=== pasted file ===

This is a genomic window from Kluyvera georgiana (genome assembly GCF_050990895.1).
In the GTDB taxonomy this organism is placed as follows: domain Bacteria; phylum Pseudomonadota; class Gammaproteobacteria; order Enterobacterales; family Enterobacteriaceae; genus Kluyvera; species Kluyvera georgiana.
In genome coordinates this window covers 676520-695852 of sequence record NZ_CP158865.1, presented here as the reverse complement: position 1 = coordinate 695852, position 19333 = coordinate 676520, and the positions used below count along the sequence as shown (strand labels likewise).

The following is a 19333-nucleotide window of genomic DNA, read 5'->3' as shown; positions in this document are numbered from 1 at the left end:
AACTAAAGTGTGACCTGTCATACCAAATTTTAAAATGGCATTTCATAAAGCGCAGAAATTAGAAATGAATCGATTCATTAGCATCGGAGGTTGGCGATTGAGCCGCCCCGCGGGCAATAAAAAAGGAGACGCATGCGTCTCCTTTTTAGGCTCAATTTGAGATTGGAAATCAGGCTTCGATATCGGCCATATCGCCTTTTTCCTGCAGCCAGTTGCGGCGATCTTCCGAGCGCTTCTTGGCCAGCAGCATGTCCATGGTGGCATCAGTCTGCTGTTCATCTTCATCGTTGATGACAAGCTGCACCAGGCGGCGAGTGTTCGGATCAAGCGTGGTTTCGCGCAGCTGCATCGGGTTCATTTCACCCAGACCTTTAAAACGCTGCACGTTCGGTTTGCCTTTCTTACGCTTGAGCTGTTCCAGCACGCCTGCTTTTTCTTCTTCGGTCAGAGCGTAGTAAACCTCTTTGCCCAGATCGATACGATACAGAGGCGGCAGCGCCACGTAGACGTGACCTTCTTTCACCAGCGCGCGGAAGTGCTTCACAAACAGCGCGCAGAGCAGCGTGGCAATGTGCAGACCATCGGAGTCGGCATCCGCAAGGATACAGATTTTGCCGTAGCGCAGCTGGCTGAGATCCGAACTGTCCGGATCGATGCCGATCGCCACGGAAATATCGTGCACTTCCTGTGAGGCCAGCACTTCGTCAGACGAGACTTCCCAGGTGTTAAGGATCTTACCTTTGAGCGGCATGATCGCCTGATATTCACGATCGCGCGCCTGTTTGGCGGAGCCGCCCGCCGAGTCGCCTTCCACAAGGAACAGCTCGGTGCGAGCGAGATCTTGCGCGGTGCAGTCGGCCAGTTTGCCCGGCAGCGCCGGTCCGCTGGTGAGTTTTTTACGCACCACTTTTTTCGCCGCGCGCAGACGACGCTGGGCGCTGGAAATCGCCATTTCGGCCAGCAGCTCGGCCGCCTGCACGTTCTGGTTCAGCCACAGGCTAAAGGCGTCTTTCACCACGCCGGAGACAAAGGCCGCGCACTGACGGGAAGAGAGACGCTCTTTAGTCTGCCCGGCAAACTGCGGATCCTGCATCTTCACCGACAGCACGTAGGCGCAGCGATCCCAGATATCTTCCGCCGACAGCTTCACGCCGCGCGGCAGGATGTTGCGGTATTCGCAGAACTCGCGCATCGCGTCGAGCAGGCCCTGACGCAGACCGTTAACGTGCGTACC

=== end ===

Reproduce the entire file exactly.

This is a genomic window from Kluyvera georgiana (genome assembly GCF_050990895.1).
In the GTDB taxonomy this organism is placed as follows: domain Bacteria; phylum Pseudomonadota; class Gammaproteobacteria; order Enterobacterales; family Enterobacteriaceae; genus Kluyvera; species Kluyvera georgiana.
In genome coordinates this window covers 676520-695852 of sequence record NZ_CP158865.1, presented here as the reverse complement: position 1 = coordinate 695852, position 19333 = coordinate 676520, and the positions used below count along the sequence as shown (strand labels likewise).

The following is a 19333-nucleotide window of genomic DNA, read 5'->3' as shown; positions in this document are numbered from 1 at the left end:
AACTAAAGTGTGACCTGTCATACCAAATTTTAAAATGGCATTTCATAAAGCGCAGAAATTAGAAATGAATCGATTCATTAGCATCGGAGGTTGGCGATTGAGCCGCCCCGCGGGCAATAAAAAAGGAGACGCATGCGTCTCCTTTTTAGGCTCAATTTGAGATTGGAAATCAGGCTTCGATATCGGCCATATCGCCTTTTTCCTGCAGCCAGTTGCGGCGATCTTCCGAGCGCTTCTTGGCCAGCAGCATGTCCATGGTGGCATCAGTCTGCTGTTCATCTTCATCGTTGATGACAAGCTGCACCAGGCGGCGAGTGTTCGGATCAAGCGTGGTTTCGCGCAGCTGCATCGGGTTCATTTCACCCAGACCTTTAAAACGCTGCACGTTCGGTTTGCCTTTCTTACGCTTGAGCTGTTCCAGCACGCCTGCTTTTTCTTCTTCGGTCAGAGCGTAGTAAACCTCTTTGCCCAGATCGATACGATACAGAGGCGGCAGCGCCACGTAGACGTGACCTTCTTTCACCAGCGCGCGGAAGTGCTTCACAAACAGCGCGCAGAGCAGCGTGGCAATGTGCAGACCATCGGAGTCGGCATCCGCAAGGATACAGATTTTGCCGTAGCGCAGCTGGCTGAGATCCGAACTGTCCGGATCGATGCCGATCGCCACGGAAATATCGTGCACTTCCTGTGAGGCCAGCACTTCGTCAGACGAGACTTCCCAGGTGTTAAGGATCTTACCTTTGAGCGGCATGATCGCCTGATATTCACGATCGCGCGCCTGTTTGGCGGAGCCGCCCGCCGAGTCGCCTTCCACAAGGAACAGCTCGGTGCGAGCGAGATCTTGCGCGGTGCAGTCGGCCAGTTTGCCCGGCAGCGCCGGTCCGCTGGTGAGTTTTTTACGCACCACTTTTTTCGCCGCGCGCAGACGACGCTGGGCGCTGGAAATCGCCATTTCGGCCAGCAGCTCGGCCGCCTGCACGTTCTGGTTCAGCCACAGGCTAAAGGCGTCTTTCACCACGCCGGAGACAAAGGCCGCGCACTGACGGGAAGAGAGACGCTCTTTAGTCTGCCCGGCAAACTGCGGATCCTGCATCTTCACCGACAGCACGTAGGCGCAGCGATCCCAGATATCTTCCGCCGACAGCTTCACGCCGCGCGGCAGGATGTTGCGGTATTCGCAGAACTCGCGCATCGCGTCGAGCAGGCCCTGACGCAGACCGTTAACGTGCGTACC